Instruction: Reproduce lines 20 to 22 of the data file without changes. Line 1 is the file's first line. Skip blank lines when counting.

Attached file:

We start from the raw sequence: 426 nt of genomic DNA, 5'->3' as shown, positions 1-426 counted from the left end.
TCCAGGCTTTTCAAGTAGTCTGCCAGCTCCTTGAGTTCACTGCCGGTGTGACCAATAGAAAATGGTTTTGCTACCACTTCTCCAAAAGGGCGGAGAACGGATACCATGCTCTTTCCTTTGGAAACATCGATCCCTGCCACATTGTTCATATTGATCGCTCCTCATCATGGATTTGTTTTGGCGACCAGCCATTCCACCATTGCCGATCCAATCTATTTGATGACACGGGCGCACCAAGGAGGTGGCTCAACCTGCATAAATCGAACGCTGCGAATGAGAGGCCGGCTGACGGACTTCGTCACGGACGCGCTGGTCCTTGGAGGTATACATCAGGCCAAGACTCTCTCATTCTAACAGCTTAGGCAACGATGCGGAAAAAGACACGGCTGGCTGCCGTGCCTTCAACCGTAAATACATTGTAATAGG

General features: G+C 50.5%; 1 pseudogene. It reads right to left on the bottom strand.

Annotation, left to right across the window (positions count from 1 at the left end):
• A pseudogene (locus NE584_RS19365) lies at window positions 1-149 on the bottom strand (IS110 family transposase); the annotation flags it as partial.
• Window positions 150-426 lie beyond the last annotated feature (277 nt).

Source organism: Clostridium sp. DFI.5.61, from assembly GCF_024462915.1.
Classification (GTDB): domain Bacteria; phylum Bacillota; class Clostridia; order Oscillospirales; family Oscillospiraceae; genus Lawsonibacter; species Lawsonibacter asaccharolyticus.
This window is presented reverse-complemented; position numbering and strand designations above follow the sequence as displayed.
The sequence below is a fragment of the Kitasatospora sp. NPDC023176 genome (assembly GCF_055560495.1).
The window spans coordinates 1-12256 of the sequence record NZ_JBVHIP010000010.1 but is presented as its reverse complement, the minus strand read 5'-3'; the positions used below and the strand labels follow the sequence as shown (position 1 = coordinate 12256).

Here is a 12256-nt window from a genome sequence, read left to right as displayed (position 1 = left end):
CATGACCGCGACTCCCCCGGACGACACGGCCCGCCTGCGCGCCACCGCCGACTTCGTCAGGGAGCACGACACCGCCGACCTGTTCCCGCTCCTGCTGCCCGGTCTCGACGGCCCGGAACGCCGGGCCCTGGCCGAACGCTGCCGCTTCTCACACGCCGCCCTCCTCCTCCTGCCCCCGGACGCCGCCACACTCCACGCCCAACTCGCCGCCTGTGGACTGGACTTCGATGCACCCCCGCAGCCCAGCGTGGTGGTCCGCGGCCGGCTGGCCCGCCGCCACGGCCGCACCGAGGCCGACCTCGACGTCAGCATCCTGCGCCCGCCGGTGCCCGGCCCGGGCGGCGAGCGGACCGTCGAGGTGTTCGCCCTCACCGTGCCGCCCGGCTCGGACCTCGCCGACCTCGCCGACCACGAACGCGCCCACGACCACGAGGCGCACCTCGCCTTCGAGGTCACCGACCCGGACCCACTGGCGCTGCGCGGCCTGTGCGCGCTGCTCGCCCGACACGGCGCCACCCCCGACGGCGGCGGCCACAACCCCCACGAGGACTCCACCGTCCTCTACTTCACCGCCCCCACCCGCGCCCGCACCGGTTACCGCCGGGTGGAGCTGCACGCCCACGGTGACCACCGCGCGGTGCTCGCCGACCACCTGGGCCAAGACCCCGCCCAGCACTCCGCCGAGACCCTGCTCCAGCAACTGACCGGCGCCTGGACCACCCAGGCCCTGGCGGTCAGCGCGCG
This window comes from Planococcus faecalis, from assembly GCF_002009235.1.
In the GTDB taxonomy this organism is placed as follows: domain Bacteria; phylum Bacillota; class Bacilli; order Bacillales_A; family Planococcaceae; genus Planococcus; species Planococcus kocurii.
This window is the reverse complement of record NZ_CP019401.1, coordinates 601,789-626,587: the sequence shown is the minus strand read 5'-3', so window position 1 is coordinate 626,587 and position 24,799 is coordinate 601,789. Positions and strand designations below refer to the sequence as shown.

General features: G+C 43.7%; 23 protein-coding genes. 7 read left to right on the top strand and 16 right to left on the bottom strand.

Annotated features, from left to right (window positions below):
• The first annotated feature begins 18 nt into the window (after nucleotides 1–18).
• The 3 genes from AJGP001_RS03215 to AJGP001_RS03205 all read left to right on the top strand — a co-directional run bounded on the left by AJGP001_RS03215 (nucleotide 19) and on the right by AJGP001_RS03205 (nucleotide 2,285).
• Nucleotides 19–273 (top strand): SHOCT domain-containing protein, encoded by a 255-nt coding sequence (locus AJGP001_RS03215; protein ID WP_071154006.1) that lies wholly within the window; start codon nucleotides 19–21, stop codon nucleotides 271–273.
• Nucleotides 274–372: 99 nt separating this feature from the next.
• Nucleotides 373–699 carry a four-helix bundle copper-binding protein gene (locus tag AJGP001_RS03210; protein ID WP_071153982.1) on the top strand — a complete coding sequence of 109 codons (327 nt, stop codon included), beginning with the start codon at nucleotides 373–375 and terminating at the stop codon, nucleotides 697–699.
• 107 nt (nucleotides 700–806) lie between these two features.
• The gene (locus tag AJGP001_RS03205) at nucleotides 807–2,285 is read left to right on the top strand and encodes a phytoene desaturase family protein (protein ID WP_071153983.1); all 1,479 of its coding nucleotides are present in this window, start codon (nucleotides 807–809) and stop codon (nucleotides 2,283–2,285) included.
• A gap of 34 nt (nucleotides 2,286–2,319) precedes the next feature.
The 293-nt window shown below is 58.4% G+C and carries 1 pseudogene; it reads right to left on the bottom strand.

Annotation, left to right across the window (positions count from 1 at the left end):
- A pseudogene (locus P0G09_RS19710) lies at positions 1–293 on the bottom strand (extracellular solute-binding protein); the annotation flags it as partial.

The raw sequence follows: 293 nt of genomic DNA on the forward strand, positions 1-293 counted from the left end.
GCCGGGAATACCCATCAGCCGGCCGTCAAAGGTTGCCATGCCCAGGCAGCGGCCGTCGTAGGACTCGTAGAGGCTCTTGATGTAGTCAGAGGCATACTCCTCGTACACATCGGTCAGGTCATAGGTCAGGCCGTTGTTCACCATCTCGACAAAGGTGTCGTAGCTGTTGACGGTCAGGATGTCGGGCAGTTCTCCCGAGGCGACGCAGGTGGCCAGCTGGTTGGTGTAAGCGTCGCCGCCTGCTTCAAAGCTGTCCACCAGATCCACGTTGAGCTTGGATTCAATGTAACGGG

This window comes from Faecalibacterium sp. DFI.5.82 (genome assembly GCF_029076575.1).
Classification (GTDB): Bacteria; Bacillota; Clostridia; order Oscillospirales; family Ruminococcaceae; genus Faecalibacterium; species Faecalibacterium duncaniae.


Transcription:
• The 3 genes from AJGP001_RS03215 to AJGP001_RS03205 all read left to right on the top strand — a co-directional run bounded on the left by AJGP001_RS03215 (nucleotide 19) and on the right by AJGP001_RS03205 (nucleotide 2,285).
• Nucleotides 19–273 (top strand): SHOCT domain-containing protein, encoded by a 255-nt coding sequence (locus AJGP001_RS03215; protein ID WP_071154006.1) that lies wholly within the window; start codon nucleotides 19–21, stop codon nucleotides 271–273.
• Nucleotides 274–372: 99 nt separating this feature from the next.